Interventions for ‘rosacea’


  • Conflicts of interest
    None declared.


The late Archibald Leman Cochrane was an internationally renowned epidemiologist who recognized the necessity for the medical profession to organize a critical summary, specialty by specialty, of all relevant randomized controlled trials (RCTs) and to update this material periodically.1 The purpose of these critically appraised systematic reviews was to provide validated evidence to inform both healthcare providers (in policy formation as well as in practice) and healthcare users. Cochrane reviews are increasingly seen as fundamental research that should precede the design of new studies by highlighting areas where more quality RCTs are needed.2 Forty-nine of the 4500 reviews currently available in the Cochrane library are by the Skin Group. These address the common dermatology diagnoses and a substantial number report sufficient evidence to inform clinical decision-making.3

In this issue of BJD, Van Zuuren et al.4 examine the evidence-based management strategies for rosacea. This updates the existing Cochrane systematic review with additional trials and applies intention-to-treat to the meta-analyses. Fifty-eight trials comprising 6633 participants were examined. The review concludes that topical metronidazole, azelaic acid and doxycycline (40 mg) appear to be effective for moderate to severe rosacea, and that ciclosporin 0·5% ophthalmic emulsion is effective for ocular rosacea (based on one study). Quality-of-life outcomes were evaluated in a minority and participants’ assessments of improvement in rosacea severity were recorded in only half of these studies. The authors recommend that outcomes in future trials be based on a standardized scale of assessment of the treatment efficacy by the participants and physicians and that changes in quality of life as a result of the interventions be addressed. In addition they suggest that a greater emphasis be placed on the management and treatment of rosacea based on the staging pattern of the disease.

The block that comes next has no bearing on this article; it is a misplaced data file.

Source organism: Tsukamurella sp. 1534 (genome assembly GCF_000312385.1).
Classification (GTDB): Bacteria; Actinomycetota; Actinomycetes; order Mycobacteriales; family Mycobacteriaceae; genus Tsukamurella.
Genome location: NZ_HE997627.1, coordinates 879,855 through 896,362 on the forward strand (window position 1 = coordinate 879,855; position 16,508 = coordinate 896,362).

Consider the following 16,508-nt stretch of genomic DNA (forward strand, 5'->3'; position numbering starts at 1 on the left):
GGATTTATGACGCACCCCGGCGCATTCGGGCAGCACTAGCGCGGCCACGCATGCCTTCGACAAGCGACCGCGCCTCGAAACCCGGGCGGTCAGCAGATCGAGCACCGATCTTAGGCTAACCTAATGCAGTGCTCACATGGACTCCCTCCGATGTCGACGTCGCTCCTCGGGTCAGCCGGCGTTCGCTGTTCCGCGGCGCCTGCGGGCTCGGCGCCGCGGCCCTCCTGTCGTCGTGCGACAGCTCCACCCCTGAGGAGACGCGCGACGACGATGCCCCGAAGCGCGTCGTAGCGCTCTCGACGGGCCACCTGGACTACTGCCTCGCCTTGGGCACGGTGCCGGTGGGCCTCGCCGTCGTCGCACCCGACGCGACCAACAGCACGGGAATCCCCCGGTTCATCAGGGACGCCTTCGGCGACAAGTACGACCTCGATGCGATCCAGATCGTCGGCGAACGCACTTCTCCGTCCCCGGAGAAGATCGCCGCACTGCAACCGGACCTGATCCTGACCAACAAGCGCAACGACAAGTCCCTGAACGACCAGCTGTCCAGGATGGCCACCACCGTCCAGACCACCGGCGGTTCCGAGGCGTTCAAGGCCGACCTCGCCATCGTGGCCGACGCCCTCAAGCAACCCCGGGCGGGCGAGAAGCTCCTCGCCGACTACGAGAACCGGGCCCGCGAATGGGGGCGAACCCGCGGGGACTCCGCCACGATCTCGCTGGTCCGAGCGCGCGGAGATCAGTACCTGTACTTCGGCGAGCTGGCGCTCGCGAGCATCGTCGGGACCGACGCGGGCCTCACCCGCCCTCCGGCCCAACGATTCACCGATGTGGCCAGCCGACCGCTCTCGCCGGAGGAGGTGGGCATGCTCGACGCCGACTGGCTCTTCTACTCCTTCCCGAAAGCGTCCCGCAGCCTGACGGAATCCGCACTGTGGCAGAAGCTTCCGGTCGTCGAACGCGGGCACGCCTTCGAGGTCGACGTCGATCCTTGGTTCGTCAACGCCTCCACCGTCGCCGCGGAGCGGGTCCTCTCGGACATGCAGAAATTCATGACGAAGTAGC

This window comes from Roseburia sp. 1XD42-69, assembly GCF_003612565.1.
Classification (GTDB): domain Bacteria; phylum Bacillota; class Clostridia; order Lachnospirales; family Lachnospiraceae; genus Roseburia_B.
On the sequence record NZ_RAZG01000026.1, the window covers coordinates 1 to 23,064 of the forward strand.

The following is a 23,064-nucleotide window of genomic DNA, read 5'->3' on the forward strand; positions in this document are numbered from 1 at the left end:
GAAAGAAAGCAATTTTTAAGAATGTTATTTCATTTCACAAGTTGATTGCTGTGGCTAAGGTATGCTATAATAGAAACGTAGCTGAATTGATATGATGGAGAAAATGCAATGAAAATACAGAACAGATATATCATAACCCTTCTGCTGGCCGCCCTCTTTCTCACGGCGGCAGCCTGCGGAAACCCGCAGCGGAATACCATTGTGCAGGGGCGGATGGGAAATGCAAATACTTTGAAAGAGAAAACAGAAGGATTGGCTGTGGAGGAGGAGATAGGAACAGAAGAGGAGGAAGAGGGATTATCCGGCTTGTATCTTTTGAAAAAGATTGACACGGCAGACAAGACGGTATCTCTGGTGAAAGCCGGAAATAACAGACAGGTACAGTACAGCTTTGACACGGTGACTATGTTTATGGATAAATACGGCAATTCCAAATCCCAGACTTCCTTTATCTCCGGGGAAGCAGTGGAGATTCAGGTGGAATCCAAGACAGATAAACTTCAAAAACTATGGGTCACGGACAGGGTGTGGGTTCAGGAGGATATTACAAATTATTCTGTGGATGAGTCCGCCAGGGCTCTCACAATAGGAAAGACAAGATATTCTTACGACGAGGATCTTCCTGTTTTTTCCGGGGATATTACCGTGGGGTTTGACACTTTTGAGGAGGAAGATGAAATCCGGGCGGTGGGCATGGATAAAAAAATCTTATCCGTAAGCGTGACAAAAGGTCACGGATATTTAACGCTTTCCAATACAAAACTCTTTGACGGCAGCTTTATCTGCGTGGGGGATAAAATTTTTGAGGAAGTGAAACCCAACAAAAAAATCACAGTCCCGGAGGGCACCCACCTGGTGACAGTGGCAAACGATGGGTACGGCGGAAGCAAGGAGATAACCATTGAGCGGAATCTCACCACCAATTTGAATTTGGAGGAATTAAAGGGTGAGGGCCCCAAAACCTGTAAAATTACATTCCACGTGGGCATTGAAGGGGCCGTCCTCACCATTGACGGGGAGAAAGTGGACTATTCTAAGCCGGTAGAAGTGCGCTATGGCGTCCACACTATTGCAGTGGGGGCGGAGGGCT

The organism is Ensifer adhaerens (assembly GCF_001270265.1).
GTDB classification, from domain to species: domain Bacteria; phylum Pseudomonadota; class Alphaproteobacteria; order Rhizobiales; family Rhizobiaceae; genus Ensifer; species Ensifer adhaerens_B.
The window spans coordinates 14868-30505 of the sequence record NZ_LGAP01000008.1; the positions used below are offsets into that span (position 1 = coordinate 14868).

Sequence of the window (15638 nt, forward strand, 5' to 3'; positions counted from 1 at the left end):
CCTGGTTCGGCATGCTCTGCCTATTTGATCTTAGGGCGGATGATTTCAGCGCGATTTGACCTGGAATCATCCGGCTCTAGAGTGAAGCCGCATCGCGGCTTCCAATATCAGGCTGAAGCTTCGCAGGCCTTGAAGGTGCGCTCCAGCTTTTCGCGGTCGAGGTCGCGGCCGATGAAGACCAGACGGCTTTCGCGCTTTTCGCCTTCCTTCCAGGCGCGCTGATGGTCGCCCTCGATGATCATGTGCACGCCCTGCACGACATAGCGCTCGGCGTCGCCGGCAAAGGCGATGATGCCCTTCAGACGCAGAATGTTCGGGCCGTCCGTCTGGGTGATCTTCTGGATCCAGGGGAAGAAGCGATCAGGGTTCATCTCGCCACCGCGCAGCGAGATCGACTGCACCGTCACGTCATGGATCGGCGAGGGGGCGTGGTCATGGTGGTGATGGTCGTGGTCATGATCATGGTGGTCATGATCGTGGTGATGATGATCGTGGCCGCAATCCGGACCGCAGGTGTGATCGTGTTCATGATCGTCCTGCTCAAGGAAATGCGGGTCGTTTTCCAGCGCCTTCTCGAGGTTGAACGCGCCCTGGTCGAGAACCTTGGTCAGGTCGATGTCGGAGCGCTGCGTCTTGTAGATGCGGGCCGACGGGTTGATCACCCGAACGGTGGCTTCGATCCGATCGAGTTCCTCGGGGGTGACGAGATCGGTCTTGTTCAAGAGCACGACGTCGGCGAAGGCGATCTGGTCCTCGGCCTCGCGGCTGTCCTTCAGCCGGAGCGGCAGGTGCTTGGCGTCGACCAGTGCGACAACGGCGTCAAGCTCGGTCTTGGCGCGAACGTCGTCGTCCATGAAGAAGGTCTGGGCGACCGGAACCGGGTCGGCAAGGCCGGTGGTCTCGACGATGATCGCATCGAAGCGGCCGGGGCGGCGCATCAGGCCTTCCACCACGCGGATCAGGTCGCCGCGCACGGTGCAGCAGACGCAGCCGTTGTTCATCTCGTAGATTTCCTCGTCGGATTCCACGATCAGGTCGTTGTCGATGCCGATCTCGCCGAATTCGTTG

Reviews such as these are important summaries of evidence relating to the efficacy of particular treatments. They also reinforce the need for high-quality RCTs for future research. However, dermatologists should be aware that this review has limitations for clinical practice for two main reasons.

Firstly, clinical trials in rosacea are carried out almost exclusively on patients with papulopustular (subtype 2) disease, with lesion counts (papules and pustules) and grades of erythema being primary elements of assessment. The relationship of subtype 1 (erythematotelangiectatic rosacea) and subtype 3 (phymatous rosacea) to papulopustular rosacea is unclear,5 but it is unlikely that they represent ‘stages’ in progression of disease. Clinicians experienced in treating ‘rosacea’ have long recognized that the topical and systemic therapies deemed to be effective in papulopustular rosacea are ineffective or may even exacerbate other subtypes. The main conclusions of the study by Van Zuuren et al. thus apply only to subtype 2 rosacea.

Secondly, RCTs with large numbers of participants are costly and usually funded by pharmaceutical companies. As pointed out in a recent commentary on acne treatment in this journal6 this introduces a form of bias as companies are unlikely to fund evaluation of (possibly effective) cheap traditional treatments without commercial potential. Clinical experience would suggest that in the management of individual patients with rosacea several such treatments can be useful.

Finally, there is a danger that the demand by journals for statistically significant RCT studies as standard will inhibit the publication of innovative therapeutic interventions by (nonfunded) clinicians in small numbers of patients. Perhaps more than other specialists, dermatologists have had a special affection for these ‘anecdotal’ short reports. This probably reflects the vast number of conditions that affect the skin, their visible nature in evolution (to both the patient and the physician) and the variability of patient response. In our desire to conform to the ‘evidence-based’ requirements of journals let us remember the words of Oscar Wilde7 and take care that we do not ‘kill the thing we love’ by allowing the publication of such clinical observations in the traditional short report format to disappear from our premier journals.